The story from here becomes familiar to most students of how history gets mangled, and is summed up in a famous line from The Man Who Shot Liberty Valance: “When the legend becomes fact, print the legend.” (The movie starring John Wayne, who played a huge role in perpetuating myths about the Alamo.)
The real facts behind the battle, more-or-less known at the time (insomuch as a battle with no survivors on one side can be known), start to be distorted for various reasons. Families of the American dead wanted their loved ones to be regarded as great heroes. Authors wanted to sell more copies of sensationalized war or western writings. Many Texans wanted to use the Alamo as an inspirational “good prevails” story during their involvement in the Civil War and during their ongoing dispossession of indigenous land.
Also, of course, there is the post-Reconstruction era, when the reality of a treasonous war to preserve slavery was redefined all over the South (and not just the South) as an idealistic “lost cause” of freedom from tyranny — while subjugating the constitutionally-guaranteed freedoms of former slaves and their descendants.
An organization, Daughters of the Republic of Texas, was formed, and among its other goals, set about sanctifying/preserving/restoring (and “improving”) the Alamo historic site.
What really seems to have made the Alamo into a holy shrine for (Anglo) Texans was a series of comics printed from 1926 to 1928 in a Dallas newspaper, and called “Texas History Movies.” Hugely popular and hugely racist, the series was eventually printed as a book, copies of which were donated (courtesy of an oil company) to every Texas seventh-grader for several decades.
Still, while the story and site (neither of which bore much resemblance to the original) became part of Texas’s origin myth, it wasn’t of much interest beyond the borders of that peculiar state. Until the Cold War happened. And television. And the movies!
The Kiddiefication Of The Alamo
Walt Disney wanted to produce kid-friendly Rah Rah ‘merica programming. His studio’s first mega-success along these lines was a miniseries about Davy Crockett, which spawned a Crockett craze among children and bore absolutely no relation to reality whatsoever. (Disney made a fortune merchandising Crockett tie-in crap, and cheated star Fess Parker out of every penny for it.)
The third episode concluded with Crockett dying heroically at the Alamo, fighting off swarming Mexican monsters with his empty rifle. In fact, he was captured and executed — something used to inspire Texas soldiers in the remainder of the war.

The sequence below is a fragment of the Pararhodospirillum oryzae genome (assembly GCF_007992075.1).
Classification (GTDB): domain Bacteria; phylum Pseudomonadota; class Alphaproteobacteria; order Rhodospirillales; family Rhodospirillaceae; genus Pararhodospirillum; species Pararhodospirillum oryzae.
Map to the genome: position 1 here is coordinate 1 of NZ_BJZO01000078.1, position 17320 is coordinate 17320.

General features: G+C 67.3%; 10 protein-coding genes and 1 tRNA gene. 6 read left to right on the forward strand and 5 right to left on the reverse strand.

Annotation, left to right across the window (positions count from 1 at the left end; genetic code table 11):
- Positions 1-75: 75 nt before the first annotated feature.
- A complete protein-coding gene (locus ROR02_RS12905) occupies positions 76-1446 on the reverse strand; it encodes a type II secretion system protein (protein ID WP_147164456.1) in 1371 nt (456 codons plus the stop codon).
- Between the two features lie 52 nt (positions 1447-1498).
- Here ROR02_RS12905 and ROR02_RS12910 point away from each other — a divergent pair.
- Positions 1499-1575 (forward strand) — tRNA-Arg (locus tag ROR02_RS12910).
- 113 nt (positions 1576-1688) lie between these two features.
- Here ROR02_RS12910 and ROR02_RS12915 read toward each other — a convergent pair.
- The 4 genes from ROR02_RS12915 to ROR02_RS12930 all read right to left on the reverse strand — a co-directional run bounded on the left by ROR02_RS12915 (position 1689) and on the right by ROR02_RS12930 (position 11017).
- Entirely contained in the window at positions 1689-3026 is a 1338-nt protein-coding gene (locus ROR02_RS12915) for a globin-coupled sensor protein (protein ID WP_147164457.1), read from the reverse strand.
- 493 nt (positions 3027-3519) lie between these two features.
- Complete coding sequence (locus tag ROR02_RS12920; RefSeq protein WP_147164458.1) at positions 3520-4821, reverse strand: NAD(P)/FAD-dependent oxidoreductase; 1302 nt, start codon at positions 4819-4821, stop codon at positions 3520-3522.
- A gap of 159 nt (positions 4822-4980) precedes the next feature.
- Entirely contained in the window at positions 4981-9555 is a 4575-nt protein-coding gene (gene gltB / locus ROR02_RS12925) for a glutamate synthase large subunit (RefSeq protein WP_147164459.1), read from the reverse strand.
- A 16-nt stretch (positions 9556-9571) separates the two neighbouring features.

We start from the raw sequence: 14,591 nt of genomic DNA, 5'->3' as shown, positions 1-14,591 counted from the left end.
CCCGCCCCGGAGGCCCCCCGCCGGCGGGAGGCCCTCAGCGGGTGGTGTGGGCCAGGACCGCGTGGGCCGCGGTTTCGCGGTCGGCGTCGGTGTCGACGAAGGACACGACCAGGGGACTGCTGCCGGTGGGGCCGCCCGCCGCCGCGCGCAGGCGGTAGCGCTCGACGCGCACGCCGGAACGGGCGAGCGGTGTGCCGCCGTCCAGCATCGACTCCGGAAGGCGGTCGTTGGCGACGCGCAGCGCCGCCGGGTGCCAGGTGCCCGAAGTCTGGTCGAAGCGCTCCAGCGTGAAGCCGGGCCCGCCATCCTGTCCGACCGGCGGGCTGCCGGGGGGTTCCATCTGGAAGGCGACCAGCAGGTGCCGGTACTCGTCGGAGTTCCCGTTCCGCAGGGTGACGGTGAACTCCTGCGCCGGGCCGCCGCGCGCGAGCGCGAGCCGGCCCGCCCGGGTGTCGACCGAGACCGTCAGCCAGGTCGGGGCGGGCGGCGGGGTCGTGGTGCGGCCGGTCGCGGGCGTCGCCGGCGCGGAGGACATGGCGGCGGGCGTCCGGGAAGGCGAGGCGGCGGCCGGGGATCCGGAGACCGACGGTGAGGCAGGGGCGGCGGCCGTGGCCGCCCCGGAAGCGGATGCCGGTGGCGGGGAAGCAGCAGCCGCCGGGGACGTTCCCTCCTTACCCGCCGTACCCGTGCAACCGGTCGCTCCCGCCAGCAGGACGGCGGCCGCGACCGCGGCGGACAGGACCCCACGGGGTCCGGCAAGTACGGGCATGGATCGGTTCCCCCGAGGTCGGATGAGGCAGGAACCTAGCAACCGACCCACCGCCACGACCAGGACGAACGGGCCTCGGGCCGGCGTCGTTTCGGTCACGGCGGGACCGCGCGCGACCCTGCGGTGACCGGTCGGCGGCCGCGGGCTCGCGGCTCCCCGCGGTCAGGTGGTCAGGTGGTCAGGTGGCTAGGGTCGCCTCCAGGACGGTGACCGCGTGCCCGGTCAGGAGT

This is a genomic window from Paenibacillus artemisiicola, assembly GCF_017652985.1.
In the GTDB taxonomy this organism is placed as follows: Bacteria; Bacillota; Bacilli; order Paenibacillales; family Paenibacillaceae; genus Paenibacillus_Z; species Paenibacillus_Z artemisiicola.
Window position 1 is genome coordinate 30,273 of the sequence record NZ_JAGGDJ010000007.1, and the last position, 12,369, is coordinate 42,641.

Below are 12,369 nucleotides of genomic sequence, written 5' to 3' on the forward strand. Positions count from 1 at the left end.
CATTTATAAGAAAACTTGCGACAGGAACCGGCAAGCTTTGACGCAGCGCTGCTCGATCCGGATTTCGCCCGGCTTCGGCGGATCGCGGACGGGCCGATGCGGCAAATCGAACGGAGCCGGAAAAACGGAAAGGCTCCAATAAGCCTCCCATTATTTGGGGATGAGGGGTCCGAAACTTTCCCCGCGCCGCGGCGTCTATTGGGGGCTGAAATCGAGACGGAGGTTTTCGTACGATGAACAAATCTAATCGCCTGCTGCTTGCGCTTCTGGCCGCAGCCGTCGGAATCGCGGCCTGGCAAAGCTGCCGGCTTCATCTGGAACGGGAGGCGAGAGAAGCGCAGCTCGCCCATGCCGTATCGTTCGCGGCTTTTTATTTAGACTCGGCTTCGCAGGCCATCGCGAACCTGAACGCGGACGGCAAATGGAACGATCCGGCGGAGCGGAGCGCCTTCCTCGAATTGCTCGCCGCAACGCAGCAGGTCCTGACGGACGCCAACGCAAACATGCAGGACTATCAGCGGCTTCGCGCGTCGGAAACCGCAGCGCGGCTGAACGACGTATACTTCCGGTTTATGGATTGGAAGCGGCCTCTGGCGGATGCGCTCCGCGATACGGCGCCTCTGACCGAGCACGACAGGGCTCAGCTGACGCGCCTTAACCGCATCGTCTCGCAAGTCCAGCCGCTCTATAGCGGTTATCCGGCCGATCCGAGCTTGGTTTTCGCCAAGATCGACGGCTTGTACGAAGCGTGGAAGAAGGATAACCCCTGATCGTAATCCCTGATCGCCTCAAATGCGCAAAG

Then in 1960, John Wayne’s ferociously expensive, ferociously fictitious The Alamo was released. (Although historians agree that the Alamo set built for the film was amazingly accurate.)
As the authors here put it, there’s no “sense of the real men; Bowie the con artist, Travis the preening politician, Crockett the washed-up politico … women are baubles, madonnas, or whores”.
Teen idol Frankie Avalon is given a song. No portion of the Texas origin myth is left unused, making the film a staggeringly boring three hours long. It was a hit, although not a hugely profitable one given the cost. No doubt it became a Gone With The Wind for Texas; items from the movie shoot are still displayed at the Alamo site today.
A young Phil Collins was deeply moved by the film. Another young musician, David Jones, was moved by the Crockett TV show. When Jones began to receive some notice in his music career, he changed his name to avoid confusion with Davy Jones of The Monkees — he picked a character from the Disney series, and so David Jones became David Bowie. (But at this point his part in the Alamo story ends.)
The (Partial) Deconstruction Of A Myth
In the 1970s and 1980s, American historians began to re-examine some portions of US history which had been overlooked, or so heavily biased to emphasize American exceptionalism that the stories bore little resemblance to reality.
For example, why were the heroes always white males, and why were the true horrors of indigenous genocide, slavery, and Jim Crow ignored?
These historians began publishing books and articles puncturing pieces of the Alamo myth. Few drew much attention until a childhood Disney buff named Jeff Long set about working on an Alamo book which he hoped would be “just the old hoary tale jazzed up for a modern readership.” (Long’s words.)
Simply going through the available archival material blew his mind. The book took six years to finish and involved research in both Texas and Mexico. Long worked odd construction jobs to pay for it.
Long published Duel of Eagles in 1990, which the authors here describe as “so over the top, it was as if he were physically stomping on everything written before.” While attempts at rethinking Alamo history usually caught some regional flack, Long’s book drew the attention of “professors, journalists, and amateur historians” nationwide. (Long, naturally, received death threats.)
Several works along these lines followed, and before long the Alamo’s legacy was another weapon in the culture war — especially in Texas, one of that war’s new epicenters.